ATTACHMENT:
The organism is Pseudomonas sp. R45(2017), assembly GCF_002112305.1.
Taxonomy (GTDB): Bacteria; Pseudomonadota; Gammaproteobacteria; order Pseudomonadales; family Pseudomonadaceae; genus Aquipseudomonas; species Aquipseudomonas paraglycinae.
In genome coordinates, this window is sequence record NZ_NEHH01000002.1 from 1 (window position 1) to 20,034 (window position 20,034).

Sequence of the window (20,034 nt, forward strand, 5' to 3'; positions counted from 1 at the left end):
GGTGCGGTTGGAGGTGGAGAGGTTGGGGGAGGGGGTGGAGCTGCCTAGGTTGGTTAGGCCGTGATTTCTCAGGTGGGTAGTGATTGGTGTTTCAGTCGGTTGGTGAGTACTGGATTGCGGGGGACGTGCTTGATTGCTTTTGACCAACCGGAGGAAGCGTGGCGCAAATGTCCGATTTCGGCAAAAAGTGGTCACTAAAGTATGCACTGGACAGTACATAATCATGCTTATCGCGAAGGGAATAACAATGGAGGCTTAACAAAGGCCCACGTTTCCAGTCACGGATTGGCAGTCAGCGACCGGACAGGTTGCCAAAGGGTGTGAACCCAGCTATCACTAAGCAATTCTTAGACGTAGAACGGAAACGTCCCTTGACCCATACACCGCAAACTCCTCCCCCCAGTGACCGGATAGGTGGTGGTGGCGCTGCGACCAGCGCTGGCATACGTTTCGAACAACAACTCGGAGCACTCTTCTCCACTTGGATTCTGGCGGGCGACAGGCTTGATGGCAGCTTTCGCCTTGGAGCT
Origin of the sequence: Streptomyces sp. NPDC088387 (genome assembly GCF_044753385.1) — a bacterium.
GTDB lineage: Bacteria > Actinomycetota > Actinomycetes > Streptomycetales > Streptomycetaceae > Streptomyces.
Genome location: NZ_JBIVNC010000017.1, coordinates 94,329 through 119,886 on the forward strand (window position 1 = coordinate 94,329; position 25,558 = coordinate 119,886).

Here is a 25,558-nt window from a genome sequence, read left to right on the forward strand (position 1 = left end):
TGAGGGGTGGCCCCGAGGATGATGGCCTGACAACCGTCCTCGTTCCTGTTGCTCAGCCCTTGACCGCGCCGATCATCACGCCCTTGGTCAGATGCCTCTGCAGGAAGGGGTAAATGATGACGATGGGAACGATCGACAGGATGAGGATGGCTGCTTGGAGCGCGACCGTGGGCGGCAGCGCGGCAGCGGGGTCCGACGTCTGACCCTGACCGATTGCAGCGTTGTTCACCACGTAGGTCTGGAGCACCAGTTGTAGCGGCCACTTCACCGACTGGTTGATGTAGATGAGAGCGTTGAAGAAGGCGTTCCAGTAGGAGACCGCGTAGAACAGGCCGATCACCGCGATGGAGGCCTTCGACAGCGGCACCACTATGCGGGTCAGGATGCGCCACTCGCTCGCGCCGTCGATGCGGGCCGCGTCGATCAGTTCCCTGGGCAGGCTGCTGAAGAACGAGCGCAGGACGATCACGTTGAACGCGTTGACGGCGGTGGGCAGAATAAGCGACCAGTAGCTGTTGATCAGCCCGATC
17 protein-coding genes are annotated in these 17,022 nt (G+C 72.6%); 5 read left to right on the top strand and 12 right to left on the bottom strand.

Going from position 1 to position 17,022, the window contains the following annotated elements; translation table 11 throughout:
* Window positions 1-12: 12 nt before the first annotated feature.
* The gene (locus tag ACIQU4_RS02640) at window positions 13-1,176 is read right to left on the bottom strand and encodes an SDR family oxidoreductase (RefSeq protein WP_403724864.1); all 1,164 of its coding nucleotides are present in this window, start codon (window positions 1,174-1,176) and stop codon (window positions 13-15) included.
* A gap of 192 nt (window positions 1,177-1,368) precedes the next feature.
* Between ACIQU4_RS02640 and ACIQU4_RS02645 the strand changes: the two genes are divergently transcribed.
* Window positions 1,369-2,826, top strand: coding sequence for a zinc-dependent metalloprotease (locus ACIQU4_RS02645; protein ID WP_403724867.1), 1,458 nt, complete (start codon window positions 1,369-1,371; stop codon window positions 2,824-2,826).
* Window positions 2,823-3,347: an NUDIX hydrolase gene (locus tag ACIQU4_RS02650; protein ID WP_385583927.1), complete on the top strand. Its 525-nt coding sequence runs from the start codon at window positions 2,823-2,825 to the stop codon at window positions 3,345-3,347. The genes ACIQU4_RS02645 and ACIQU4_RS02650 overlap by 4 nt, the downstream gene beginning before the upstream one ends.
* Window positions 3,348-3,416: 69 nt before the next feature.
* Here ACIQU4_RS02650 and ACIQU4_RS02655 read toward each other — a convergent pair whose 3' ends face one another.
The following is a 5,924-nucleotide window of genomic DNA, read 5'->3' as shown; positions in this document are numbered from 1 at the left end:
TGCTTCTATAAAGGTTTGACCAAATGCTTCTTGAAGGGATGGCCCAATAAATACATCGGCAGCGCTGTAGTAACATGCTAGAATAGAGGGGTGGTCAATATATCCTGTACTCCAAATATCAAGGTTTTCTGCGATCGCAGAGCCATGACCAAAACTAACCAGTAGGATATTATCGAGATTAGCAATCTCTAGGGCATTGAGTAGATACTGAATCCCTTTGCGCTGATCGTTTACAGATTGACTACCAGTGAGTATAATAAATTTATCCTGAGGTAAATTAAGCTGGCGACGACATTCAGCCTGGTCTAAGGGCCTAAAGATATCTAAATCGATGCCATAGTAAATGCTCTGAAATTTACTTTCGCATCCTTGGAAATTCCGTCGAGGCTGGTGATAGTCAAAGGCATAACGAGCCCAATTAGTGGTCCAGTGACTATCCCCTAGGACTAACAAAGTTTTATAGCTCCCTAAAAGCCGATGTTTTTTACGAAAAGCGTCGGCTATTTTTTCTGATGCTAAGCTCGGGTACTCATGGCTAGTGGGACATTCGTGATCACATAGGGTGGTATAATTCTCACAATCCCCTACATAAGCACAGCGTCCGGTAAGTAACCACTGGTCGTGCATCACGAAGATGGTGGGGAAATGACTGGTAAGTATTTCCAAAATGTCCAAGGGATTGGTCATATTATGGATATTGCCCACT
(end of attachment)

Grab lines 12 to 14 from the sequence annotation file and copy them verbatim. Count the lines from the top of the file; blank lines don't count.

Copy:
Going from position 1 to position 17,022, the window contains the following annotated elements; translation table 11 throughout:
* Window positions 1-12: 12 nt before the first annotated feature.
* The gene (locus tag ACIQU4_RS02640) at window positions 13-1,176 is read right to left on the bottom strand and encodes an SDR family oxidoreductase (RefSeq protein WP_403724864.1); all 1,164 of its coding nucleotides are present in this window, start codon (window positions 1,174-1,176) and stop codon (window positions 13-15) included.